Being confined to my boat for extended periods of time is something I have become quite used to over the last few years and I never find it a problem, but being positioned a few metres off a beautiful beach and not allowed to step ashore is a very different feeling to being in the open ocean. I couldn’t complain with the situation I now found myself in; reliable internet connection with data to burn, swimming and snorkelling off the boat for exercise whenever I wanted and friends anchored next door. I was lucky. In not such a fortunate position were friends currently at sea who were struggling with the uncertainty of where they could legally make landfall. David and Amy on ‘Starry Horizons’ were sailing up the South Atlantic and with more Caribbean islands going into lockdown each day they were running out of options. I continued to email them updates and thankfully they made it to Antigua two days before the island closed it’s borders. Mike and Marie on ‘Roke’ were on passage from Panama to the Marquesas and after a month at sea were unaware of the Coronoavirus situation. It was not an easy satellite text message to write as I updated them that the authorities in French Polynesia might require them to leave their boat in Tahiti and fly out on arrival. I won’t type Mike’s reply to me! Even here in the Caribbean, the rules and regulations on other islands were far more harsh than in Antigua; swimming off your boat in Saint Maarten was illegal and risked a fine and people were only allowed to visit the grocery store in Grenada once a week at a time dictated by the first letter of their surname.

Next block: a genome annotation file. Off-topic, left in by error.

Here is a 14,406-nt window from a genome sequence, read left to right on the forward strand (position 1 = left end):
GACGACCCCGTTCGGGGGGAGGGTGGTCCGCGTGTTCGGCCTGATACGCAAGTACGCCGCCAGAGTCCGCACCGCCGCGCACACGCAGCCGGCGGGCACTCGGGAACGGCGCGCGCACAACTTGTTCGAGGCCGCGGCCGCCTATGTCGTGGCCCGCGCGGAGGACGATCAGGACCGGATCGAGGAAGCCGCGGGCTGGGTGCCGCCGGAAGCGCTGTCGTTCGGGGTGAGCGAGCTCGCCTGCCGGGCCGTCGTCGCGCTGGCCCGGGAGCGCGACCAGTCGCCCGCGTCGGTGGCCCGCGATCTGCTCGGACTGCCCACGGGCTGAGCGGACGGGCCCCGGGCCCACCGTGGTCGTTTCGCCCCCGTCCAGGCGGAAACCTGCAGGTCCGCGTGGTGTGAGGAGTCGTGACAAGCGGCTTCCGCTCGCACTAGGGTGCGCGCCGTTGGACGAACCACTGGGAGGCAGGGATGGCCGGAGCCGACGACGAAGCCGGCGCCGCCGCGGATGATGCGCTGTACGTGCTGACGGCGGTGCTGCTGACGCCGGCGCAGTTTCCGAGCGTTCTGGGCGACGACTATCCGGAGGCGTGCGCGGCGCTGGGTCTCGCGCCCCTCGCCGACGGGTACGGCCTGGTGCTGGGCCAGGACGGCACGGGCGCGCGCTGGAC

The weeks went by relatively fast and I actually started to enjoy all the time I now had for catching up on writing and for the opportunity to reflect on my voyage over the last four years. I finally managed to finish another piece for Yachting Monthly magazine that I had been struggling to write for a while, it should be published in the late summer/autumn. I even started to think about what the future might hold but didn’t get very far with that. The lack of available outdoor space on 8.5m Fathom did spur me on to being creative and I discovered that the dinghy hoisted alongside made a nice comfortable seat for a sundowner! It also provided the perfect position to watch the diving Pelicans during their feeding frenzy every evening, just after the sun had dipped below the horizon. I wasn’t alone either as Greg on ‘Nebula’ was anchored alongside as well as Denis on ‘Oriana’ and new friends Ben and Caroline on ‘Balou’. We were all planning to sail back to the UK soon and met up regularly for catchups – respecting social distancing of course! Greg’s wife Jenny had flown back to the UK at the end of February to visit her unwell Mother and her return flight to Antigua in early April had been cancelled. With no possibility of reuniting in the near future Greg would now be a reluctant solo sailor back across the Atlantic. Fresh food continued to be in good supply with the two local supermarkets nearby well stocked with fresh produce. Face protection was now mandatory and I had to make do with a thermal neck warmer which was very hot and not so ideal for the tropics. It also gave me the appearance of someone who was planning to rob a bank! I later upgraded to a rasta style mask which was much more suitable.